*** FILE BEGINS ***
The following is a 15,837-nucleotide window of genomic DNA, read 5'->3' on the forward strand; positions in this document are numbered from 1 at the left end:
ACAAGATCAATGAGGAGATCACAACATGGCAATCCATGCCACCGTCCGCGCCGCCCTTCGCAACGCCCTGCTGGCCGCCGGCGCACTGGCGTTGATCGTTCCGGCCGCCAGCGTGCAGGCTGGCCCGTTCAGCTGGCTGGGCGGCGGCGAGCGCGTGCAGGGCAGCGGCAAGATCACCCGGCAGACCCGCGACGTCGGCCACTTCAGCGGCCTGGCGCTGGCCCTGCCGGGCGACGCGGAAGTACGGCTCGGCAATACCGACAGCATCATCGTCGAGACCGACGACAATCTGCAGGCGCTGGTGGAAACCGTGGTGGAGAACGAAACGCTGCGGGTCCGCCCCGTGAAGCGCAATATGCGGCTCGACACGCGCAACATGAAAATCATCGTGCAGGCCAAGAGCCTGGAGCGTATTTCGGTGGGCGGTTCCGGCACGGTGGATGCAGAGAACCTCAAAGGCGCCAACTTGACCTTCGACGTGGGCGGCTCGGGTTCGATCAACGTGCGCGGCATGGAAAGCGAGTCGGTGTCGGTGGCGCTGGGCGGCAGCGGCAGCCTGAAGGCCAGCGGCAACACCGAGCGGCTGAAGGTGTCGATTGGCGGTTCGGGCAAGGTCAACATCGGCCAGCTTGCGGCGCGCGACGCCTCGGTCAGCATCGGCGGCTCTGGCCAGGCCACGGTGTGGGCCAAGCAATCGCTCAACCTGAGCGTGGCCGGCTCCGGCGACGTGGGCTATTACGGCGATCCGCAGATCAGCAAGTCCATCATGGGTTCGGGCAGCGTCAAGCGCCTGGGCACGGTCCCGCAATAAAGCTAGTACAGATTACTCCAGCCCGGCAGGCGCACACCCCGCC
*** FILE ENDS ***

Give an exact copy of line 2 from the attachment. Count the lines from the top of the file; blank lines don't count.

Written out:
ACAAGATCAATGAGGAGATCACAACATGGCAATCCATGCCACCGTCCGCGCCGCCCTTCGCAACGCCCTGCTGGCCGCCGGCGCACTGGCGTTGATCGTTCCGGCCGCCAGCGTGCAGGCTGGCCCGTTCAGCTGGCTGGGCGGCGGCGAGCGCGTGCAGGGCAGCGGCAAGATCACCCGGCAGACCCGCGACGTCGGCCACTTCAGCGGCCTGGCGCTGGCCCTGCCGGGCGACGCGGAAGTACGGCTCGGCAATACCGACAGCATCATCGTCGAGACCGACGACAATCTGCAGGCGCTGGTGGAAACCGTGGTGGAGAACGAAACGCTGCGGGTCCGCCCCGTGAAGCGCAATATGCGGCTCGACACGCGCAACATGAAAATCATCGTGCAGGCCAAGAGCCTGGAGCGTATTTCGGTGGGCGGTTCCGGCACGGTGGATGCAGAGAACCTCAAAGGCGCCAACTTGACCTTCGACGTGGGCGGCTCGGGTTCGATCAACGTGCGCGGCATGGAAAGCGAGTCGGTGTCGGTGGCGCTGGGCGGCAGCGGCAGCCTGAAGGCCAGCGGCAACACCGAGCGGCTGAAGGTGTCGATTGGCGGTTCGGGCAAGGTCAACATCGGCCAGCTTGCGGCGCGCGACGCCTCGGTCAGCATCGGCGGCTCTGGCCAGGCCACGGTGTGGGCCAAGCAATCGCTCAACCTGAGCGTGGCCGGCTCCGGCGACGTGGGCTATTACGGCGATCCGCAGATCAGCAAGTCCATCATGGGTTCGGGCAGCGTCAAGCGCCTGGGCACGGTCCCGCAATAAAGCTAGTACAGATTACTCCAGCCCGGCAGGCGCACACCCCGCC